As the Climate Emergency creeps up the priority list of governments, often reticent to disturb centuries-long systems of global extraction, indigenous and traditional communities at geographical extremes have been experiencing its devastating effects for decades. For hundreds of years, colonising economic powers have exploited the natural resources of the Arctic. That dispossession depended culturally on the imposition of new knowledge systems and languages that would normalise the exploitative relationship to the land. It is ironic and necessary that we now rely on ancient indigenous wisdom to re(dis)cover nature’s balance, beauty, wildness, in order to survive. Snowchange’s work tells us that by protecting the lands of Sápmi, we protect the Sámi peoples, and vice versa. In Pauliina Feodoroff’s words:

Sámi knowledge is knowledge about how to be with your environment, how to have your relationships with humans and with the world. Therefore, the most effective ways of controlling a people involve destroying the things that compromise the reality of that people. In the North this ancient knowledge has been beaten and destroyed for centuries in order to make the Indigenous peoples forget this knowledge. If there is nothing else to do to stop this, at least we can try to prolong things. To buy us a bit more time to survive. We can try to gather traditional knowledge from the elders who are still holding onto it. We can try to create safe havens of ecosystems, which can contain our knowledges – the fjells, forests, and lakes which remain in pristine condition. (The Eastern Sámi Atlas)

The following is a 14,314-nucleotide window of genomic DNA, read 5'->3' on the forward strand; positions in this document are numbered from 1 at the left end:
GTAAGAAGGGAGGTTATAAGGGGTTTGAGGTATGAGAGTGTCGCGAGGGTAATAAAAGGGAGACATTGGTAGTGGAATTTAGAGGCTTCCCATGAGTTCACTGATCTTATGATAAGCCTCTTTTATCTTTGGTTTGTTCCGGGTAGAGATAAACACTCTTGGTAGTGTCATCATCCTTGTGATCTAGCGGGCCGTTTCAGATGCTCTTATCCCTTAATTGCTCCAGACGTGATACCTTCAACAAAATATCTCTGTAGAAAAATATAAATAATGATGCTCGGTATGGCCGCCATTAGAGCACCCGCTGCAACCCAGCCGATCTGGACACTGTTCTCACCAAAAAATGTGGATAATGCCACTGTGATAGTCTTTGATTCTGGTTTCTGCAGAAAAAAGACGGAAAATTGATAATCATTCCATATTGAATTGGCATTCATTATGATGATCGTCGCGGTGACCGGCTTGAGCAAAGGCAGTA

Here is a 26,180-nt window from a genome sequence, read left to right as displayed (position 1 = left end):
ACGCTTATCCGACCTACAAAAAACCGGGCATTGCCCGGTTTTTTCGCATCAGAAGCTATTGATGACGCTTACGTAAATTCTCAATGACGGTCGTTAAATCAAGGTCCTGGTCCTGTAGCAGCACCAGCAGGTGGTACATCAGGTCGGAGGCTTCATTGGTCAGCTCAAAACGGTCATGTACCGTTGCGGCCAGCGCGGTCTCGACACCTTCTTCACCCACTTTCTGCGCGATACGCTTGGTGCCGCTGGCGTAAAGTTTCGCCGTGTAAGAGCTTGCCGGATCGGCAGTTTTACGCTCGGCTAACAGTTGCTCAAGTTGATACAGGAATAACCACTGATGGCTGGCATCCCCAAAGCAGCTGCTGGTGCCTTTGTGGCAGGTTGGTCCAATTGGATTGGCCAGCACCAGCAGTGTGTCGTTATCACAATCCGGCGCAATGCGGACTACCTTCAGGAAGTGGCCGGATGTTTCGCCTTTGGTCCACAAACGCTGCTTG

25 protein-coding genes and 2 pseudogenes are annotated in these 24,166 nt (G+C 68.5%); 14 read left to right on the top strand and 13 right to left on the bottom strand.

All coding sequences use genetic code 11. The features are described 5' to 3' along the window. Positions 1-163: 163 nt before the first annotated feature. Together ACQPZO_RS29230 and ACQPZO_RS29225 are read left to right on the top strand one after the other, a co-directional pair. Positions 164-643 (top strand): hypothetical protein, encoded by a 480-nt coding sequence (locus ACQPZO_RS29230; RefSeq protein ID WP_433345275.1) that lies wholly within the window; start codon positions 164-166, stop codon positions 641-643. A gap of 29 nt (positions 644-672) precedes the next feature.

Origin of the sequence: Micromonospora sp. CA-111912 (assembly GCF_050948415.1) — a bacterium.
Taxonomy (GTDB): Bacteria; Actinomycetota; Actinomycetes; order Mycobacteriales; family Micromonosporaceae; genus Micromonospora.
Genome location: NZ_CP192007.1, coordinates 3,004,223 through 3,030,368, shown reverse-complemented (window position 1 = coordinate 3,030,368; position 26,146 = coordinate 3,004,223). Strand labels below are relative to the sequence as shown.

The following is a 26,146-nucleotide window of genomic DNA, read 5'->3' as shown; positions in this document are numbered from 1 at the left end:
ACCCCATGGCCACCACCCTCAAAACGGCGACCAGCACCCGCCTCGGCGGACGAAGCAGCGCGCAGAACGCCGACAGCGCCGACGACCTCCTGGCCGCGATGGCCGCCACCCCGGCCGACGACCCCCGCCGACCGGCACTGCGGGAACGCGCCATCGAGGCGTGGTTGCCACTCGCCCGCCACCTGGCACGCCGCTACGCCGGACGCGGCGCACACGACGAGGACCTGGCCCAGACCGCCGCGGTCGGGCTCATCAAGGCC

Eastern Sami Atlas cover

Cover of The Eastern Sámi Atlas (Awaiting Shelfmark)

Snowchange’s list of publications, many of which are available to read online, comprise not only scientific reports but also personal histories of significant community figures, hunters and fishermen, as well as novels and poems. This eclectic mix reflects the core idea that the environment, thought broadly, can only be changed by bringing together Western science and traditional knowledge, empirical research and storytelling, the intimately personal, the cosmic and the global.

The monumental Eastern Sámi Atlas ‘provides a clear view of the histories, land use and occupancy’ of the perhaps lesser-researched communities in the Kola Peninsula, speakers of Skolt, Kildin, Ter, and, before their recent extinction, Kemi and Akkala Sámi languages. It contains over 60 maps, unique artwork and photography, poems, songs, and chapters outlining the history, geopolitics and environmental developments in the region.